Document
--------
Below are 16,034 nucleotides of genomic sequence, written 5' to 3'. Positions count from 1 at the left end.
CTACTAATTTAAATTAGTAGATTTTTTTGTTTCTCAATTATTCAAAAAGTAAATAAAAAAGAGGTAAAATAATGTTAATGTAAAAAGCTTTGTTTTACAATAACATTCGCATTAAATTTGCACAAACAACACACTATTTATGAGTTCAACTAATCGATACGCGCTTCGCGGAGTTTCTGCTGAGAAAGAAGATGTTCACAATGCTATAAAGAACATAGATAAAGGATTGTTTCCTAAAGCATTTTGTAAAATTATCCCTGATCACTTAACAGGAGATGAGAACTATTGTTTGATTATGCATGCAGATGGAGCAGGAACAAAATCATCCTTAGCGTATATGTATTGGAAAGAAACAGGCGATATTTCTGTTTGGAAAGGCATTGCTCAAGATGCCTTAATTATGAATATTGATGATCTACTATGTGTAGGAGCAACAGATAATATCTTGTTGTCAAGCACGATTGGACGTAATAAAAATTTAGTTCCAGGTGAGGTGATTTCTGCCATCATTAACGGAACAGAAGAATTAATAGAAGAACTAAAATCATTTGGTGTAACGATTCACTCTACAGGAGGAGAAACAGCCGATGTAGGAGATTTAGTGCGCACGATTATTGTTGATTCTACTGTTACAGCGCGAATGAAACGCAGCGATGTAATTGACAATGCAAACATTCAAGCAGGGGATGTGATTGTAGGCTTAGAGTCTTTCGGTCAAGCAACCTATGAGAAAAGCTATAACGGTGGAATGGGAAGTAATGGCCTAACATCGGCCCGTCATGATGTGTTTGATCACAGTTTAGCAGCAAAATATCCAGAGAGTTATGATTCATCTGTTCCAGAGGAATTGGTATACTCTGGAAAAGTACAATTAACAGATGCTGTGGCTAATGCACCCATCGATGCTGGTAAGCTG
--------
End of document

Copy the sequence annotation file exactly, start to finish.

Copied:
Below are 16,034 nucleotides of genomic sequence, written 5' to 3'. Positions count from 1 at the left end.
CTACTAATTTAAATTAGTAGATTTTTTTGTTTCTCAATTATTCAAAAAGTAAATAAAAAAGAGGTAAAATAATGTTAATGTAAAAAGCTTTGTTTTACAATAACATTCGCATTAAATTTGCACAAACAACACACTATTTATGAGTTCAACTAATCGATACGCGCTTCGCGGAGTTTCTGCTGAGAAAGAAGATGTTCACAATGCTATAAAGAACATAGATAAAGGATTGTTTCCTAAAGCATTTTGTAAAATTATCCCTGATCACTTAACAGGAGATGAGAACTATTGTTTGATTATGCATGCAGATGGAGCAGGAACAAAATCATCCTTAGCGTATATGTATTGGAAAGAAACAGGCGATATTTCTGTTTGGAAAGGCATTGCTCAAGATGCCTTAATTATGAATATTGATGATCTACTATGTGTAGGAGCAACAGATAATATCTTGTTGTCAAGCACGATTGGACGTAATAAAAATTTAGTTCCAGGTGAGGTGATTTCTGCCATCATTAACGGAACAGAAGAATTAATAGAAGAACTAAAATCATTTGGTGTAACGATTCACTCTACAGGAGGAGAAACAGCCGATGTAGGAGATTTAGTGCGCACGATTATTGTTGATTCTACTGTTACAGCGCGAATGAAACGCAGCGATGTAATTGACAATGCAAACATTCAAGCAGGGGATGTGATTGTAGGCTTAGAGTCTTTCGGTCAAGCAACCTATGAGAAAAGCTATAACGGTGGAATGGGAAGTAATGGCCTAACATCGGCCCGTCATGATGTGTTTGATCACAGTTTAGCAGCAAAATATCCAGAGAGTTATGATTCATCTGTTCCAGAGGAATTGGTATACTCTGGAAAAGTACAATTAACAGATGCTGTGGCTAATGCACCCATCGATGCTGGTAAGCTG